How complex should a land surface model be to accurately predict extremes?

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We live in a data-rich world, yet the representations of the land surface in climate models were largely conceived in the absence of observations. Comparisons against observations identifies model weaknesses; this then fuels a drive towards increased model complexity. How much of this added complexity is warranted? This project aims to build the simplest model of the terrestrial biosphere that the data can support. The project will combine a data-driven approach with the principles of optimality theory. By delivering a simpler, data- and theory-driven model we will unlock new understanding about climate model behaviour to improve predictions of climate extremes.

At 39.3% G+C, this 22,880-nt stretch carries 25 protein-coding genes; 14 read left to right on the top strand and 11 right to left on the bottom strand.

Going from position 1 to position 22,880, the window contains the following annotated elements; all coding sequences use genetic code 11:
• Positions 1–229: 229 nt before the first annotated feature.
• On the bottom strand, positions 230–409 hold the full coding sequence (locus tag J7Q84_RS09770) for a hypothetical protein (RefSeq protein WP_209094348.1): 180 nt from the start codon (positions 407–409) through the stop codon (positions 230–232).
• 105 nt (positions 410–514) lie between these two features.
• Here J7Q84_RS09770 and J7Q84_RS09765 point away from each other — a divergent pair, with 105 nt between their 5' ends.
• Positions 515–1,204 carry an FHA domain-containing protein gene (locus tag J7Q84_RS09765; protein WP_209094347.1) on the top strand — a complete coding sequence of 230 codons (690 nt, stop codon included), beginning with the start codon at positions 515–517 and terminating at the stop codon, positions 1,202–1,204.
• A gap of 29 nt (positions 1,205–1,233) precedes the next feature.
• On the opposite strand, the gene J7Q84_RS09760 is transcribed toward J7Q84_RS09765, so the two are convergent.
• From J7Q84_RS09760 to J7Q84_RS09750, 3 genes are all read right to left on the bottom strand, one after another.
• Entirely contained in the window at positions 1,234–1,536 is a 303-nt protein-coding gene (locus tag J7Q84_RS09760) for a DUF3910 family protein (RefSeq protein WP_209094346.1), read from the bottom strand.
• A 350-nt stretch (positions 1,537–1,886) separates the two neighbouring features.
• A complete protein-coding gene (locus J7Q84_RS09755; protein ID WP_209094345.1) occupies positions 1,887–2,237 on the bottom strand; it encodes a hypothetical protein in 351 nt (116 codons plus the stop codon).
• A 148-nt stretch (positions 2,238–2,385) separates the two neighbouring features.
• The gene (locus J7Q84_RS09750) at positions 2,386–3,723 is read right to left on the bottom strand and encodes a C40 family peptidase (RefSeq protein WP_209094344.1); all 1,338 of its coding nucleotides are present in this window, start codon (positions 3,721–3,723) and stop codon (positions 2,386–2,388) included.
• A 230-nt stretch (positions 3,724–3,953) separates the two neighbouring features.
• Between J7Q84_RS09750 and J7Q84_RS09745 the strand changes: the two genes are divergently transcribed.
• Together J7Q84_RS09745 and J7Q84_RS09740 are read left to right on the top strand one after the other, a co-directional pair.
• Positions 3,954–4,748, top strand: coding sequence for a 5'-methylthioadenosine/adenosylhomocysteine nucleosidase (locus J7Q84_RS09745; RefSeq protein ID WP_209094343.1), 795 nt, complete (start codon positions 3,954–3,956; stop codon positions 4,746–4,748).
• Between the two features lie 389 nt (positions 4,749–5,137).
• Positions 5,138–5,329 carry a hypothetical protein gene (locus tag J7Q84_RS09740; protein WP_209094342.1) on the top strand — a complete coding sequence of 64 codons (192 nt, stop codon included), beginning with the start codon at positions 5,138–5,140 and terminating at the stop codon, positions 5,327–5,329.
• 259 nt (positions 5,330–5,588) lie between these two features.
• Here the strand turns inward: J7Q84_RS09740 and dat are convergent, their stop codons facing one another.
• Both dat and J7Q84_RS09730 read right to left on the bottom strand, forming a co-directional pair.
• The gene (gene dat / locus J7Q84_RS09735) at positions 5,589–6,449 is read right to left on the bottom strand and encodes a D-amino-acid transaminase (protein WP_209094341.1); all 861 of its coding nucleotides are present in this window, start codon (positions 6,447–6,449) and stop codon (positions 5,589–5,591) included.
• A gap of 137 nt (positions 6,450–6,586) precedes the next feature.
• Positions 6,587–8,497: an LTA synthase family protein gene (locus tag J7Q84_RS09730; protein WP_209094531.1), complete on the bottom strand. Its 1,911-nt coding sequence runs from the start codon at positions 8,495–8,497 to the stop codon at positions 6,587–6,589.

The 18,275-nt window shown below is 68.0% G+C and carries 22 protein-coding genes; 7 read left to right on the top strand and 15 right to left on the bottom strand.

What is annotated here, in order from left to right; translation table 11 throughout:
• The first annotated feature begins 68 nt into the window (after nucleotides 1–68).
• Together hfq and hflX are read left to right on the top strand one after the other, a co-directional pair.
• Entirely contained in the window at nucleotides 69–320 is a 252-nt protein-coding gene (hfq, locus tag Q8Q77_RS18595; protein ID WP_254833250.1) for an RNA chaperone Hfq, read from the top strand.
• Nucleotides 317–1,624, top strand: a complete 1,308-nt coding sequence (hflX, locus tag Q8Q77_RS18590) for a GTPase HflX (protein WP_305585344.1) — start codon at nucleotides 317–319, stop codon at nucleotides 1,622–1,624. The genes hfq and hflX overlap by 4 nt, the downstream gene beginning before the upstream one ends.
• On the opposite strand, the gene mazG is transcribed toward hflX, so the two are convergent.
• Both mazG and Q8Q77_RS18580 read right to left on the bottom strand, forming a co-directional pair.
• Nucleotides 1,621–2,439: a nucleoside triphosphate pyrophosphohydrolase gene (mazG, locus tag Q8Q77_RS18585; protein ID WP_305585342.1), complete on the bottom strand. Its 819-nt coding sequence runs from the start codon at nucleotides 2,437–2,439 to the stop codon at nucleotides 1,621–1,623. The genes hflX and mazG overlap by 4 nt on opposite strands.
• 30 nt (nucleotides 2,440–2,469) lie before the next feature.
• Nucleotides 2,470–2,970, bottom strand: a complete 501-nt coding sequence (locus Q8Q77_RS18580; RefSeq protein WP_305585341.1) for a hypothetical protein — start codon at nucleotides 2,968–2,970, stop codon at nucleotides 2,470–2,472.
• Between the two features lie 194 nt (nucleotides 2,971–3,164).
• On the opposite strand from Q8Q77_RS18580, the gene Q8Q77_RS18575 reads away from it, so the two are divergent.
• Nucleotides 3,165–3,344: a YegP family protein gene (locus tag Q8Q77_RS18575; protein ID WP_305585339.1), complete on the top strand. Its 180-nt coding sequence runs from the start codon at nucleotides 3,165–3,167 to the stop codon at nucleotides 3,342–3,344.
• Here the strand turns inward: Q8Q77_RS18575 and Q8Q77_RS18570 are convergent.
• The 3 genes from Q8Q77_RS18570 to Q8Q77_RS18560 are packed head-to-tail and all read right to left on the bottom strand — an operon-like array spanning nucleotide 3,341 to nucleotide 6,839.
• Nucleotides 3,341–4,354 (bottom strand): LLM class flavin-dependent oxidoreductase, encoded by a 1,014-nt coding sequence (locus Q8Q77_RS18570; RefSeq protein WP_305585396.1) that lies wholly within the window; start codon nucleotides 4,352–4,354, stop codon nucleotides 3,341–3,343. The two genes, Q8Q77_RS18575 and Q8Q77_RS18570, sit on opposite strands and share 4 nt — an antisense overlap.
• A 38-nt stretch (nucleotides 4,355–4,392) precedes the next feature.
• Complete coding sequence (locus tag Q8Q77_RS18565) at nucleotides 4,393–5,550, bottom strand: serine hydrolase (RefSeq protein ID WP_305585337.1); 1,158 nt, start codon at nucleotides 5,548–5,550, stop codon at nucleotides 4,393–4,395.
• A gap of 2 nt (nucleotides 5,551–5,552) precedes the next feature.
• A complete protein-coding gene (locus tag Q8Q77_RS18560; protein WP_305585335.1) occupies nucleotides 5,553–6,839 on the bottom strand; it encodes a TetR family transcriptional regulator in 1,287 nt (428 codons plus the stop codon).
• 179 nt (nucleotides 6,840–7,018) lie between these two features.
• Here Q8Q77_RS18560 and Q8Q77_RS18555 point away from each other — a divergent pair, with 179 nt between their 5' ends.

We are looking for expressions of interest from outstanding graduates with a strong academic record including Honours Class I or equivalent. Graduates with a strong background in mathematics, physics, atmospheric science, engineering or a similar quantitative science are particularly encouraged to apply. Programming experience with fortran 90, Python or R is highly desirable.

Supervisory team
Martin
De Kauwe

Science
Centre of Excellence for Climate Extremes
Lisa
Alexander

Science
Centre of Excellence for Climate Extremes
Andy
Pitman

Science
Centre of Excellence for Climate Extremes
Register to Apply
Non-UNSW staff/students must Register to Apply
m.dekauwe@unsw.edu.au